Sunday, September 23, 2018

Is the NorCal Rapist Arrest Another Success Story for Forensic Genomic Genealogy?

On the morning of September 20, police arrested Roy Charles Waller, 58, of Benicia, California, for 10 rapes over a 15-year period starting in 1991. A Washington Post article described the crucial lead in the case as "what's called a familial DNA search." According to the Post,
    The arrest was reminiscent of that of Joseph James DeAngelo, who was arrested in April on the suspicion that he was the so-called “Golden State Killer,” who was wanted for raping dozens of women and killing at least 12 people in a bloody swath of crime that spanned decades in the state.
    Like DeAngelo, Waller was arrested after police searched the genealogy site GEDmatch for leads. In DeAngelo’s case, officials did what’s called a familial DNA search of GEDmatch, in which they sought to find someone who was closely genetically related to and worked backward to find a suspect. Familial DNA searching, particularly as it relates to government-run DNA databases, has come into wider use around the country, but it raises complicated questions about whether it means that the privacy rights of people are forfeited, in effect, by the decisions made by their relatives.
    It was not immediately clear if police did a familial search in Waller’s case or found his profile in GEDmatch.
In forensic genetics, "familial searching" normally refers to trawling a law-enforcement database of DNA profiles after failing to find a match between a profile in the database and a profile from a crime-scene sample at a mere 20 or so STRs (short tandem repeats of a short string of base pairs) in the genome of billions of base pairs. But a near miss to a profile in the database might be the result of kinship -- the database inhabitant does not match, but a very close relative outside the database does. A more precise description of such "familial searching" is outer-directed kinship trawling of law-enforcement databases (Kaye 2013).

The Post's suggestion that the NorCal Rapist may have been identified through "familial DNA searching" and the statement that "[f]amilial DNA searching, particularly as it relates to government-run DNA databases ... raises complicated questions about whether it means that the privacy rights of people are forfeited, in effect, by the decisions made by their relatives" is badly confused. The inhabitants, so to speak, of the law-enforcement databases, have not elected to be there. Their relatives, near or distant, have not chosen to enroll in the database. DNA profiles are in these databases because of a conviction or, sometimes, an arrest for certain crimes. The profiles are not useful for much of anything other than personal identification and kinship testing for close relatives (lineal and siblings).

The "genealogy site GEDmatch" is very different. It is populated by individuals who have elected to make their DNA searchable for kinship by other people who are looking for possible biological relatives. These trawls do not use the limited STR profiles developed for both inner- and outer-directed trawls of offender databases. They use the much more extensive set of SNPs (single-nucleotide polymorphisms) -- hundreds of  thousands of them -- that genetic testing companies such as 23-and-me provide to consumers who are curious about their traits and ancestry. Those data can be used to infer more attenuated kinship. Knowing that long, shared stretches of DNA in the crime-scene sample and the sample in a private (that is, nongovernmental) genealogy database such as GEDmatch could reflect a common ancestor several generations back enables genealogists using public information about families to walk up the family tree to a putative common ancestor and then down again to living relatives.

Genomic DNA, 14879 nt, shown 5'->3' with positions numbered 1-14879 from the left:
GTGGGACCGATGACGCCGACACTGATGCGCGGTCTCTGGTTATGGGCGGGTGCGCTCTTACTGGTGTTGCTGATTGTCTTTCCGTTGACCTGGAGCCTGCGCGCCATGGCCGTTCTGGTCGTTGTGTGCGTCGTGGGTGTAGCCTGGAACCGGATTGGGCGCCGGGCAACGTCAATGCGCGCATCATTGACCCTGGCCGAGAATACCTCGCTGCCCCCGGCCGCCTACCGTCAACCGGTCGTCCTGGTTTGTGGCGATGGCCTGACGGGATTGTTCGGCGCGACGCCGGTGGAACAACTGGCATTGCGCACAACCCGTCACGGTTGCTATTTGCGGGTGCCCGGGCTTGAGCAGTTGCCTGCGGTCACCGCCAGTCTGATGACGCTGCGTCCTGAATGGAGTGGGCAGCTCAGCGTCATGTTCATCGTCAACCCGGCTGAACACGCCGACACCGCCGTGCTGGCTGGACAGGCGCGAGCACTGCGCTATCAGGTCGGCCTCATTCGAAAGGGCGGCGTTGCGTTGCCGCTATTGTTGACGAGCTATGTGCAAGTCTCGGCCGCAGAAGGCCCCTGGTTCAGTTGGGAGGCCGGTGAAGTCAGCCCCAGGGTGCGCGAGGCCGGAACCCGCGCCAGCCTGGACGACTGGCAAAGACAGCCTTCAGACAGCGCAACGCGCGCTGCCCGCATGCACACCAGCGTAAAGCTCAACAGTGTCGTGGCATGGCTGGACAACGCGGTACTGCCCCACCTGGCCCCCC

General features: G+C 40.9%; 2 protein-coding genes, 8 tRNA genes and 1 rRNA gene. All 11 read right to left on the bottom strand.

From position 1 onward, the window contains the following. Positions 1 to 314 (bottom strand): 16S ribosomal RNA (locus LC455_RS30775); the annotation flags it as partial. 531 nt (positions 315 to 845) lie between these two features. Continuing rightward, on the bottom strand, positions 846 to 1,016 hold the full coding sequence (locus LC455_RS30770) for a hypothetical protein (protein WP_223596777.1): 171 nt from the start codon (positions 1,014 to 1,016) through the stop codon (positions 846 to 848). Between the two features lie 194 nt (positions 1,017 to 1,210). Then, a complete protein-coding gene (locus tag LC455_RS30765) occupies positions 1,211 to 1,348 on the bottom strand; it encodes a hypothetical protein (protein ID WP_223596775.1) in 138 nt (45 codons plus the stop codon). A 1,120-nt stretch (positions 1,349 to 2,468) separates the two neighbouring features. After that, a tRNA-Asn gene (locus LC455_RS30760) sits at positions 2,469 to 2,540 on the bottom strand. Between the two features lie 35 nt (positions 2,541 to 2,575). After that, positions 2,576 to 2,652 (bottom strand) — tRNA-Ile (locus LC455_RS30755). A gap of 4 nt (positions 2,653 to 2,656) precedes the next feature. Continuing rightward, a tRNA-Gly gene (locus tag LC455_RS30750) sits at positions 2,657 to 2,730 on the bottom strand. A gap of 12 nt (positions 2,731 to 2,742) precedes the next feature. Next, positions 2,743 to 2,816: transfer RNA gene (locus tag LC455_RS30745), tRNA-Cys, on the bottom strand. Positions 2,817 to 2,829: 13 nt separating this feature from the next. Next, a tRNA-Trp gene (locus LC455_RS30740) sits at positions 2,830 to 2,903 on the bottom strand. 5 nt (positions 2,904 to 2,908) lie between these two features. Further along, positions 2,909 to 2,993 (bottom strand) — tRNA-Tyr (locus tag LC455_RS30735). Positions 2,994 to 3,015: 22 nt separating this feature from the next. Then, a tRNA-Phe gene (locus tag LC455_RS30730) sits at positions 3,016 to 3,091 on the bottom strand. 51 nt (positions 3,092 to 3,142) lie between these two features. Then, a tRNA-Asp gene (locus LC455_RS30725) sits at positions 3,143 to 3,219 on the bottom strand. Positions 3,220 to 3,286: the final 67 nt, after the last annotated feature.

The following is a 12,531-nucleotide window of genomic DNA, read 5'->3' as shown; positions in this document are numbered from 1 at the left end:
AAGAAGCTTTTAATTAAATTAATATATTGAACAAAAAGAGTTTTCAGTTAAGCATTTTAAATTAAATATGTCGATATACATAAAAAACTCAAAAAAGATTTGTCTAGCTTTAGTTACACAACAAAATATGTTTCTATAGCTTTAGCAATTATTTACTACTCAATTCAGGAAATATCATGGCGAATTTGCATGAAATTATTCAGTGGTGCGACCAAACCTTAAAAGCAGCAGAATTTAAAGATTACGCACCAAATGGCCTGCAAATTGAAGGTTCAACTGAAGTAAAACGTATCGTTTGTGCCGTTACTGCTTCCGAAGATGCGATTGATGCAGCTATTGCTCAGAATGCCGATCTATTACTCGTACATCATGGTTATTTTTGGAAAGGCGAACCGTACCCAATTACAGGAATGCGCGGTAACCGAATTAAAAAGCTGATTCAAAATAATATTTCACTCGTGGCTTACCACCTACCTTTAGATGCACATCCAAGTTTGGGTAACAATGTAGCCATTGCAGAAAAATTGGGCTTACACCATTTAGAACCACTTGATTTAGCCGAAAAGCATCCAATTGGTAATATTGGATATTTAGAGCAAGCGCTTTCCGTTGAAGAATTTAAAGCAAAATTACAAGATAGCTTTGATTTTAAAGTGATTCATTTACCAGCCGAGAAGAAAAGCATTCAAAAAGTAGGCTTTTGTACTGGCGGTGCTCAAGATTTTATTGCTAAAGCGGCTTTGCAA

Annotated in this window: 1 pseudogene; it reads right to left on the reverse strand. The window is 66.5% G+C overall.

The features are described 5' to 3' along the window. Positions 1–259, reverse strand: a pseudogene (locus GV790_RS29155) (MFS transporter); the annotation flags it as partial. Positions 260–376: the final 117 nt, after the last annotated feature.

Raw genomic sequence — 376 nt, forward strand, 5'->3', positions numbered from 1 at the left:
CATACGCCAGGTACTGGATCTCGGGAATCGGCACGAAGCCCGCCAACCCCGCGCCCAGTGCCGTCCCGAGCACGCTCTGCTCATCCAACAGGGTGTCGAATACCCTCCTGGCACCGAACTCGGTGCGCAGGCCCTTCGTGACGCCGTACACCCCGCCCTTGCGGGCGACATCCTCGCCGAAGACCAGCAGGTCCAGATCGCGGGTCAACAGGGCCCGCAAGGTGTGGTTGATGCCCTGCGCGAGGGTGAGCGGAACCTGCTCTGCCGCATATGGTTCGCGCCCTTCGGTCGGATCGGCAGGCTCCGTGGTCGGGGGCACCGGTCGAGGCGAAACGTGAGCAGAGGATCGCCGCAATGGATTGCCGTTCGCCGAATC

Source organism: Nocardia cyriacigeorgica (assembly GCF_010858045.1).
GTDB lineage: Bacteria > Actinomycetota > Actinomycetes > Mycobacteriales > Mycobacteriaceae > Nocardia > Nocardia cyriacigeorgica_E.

It is clear enough that California officials used the latter kind of kinship trawling in the publicly accessible genealogy database GEDmatch to find Mr. Waller. At a half-an-hour long press conference, Sacramento County  District Attorney Anne Marie Schubert refused to give direct answers to questions such as "Did a relative upload something?" and did you have to go through a lot of family members to get to him? However, she did state that "[t]he link was made through genetic genealogy through the use of GEDmatch." Eschewing details, she repeated "It's genetic genealogy, that's what I'll say." If Mr. Waller had put his own genome-wide scan on GEDmatch, why would Ms. Schubert add "a lot of kudos to the folks in our office ... that I call the experts in tree building"? The district attorney's desire not to say anything about specific family members reflects a commendable concern about unnecessarily divulging information about the family, but she could have been more transparent about the investigative procedure without revealing any particularly sensitive information on the family or any material that would interfere with the prosecution.


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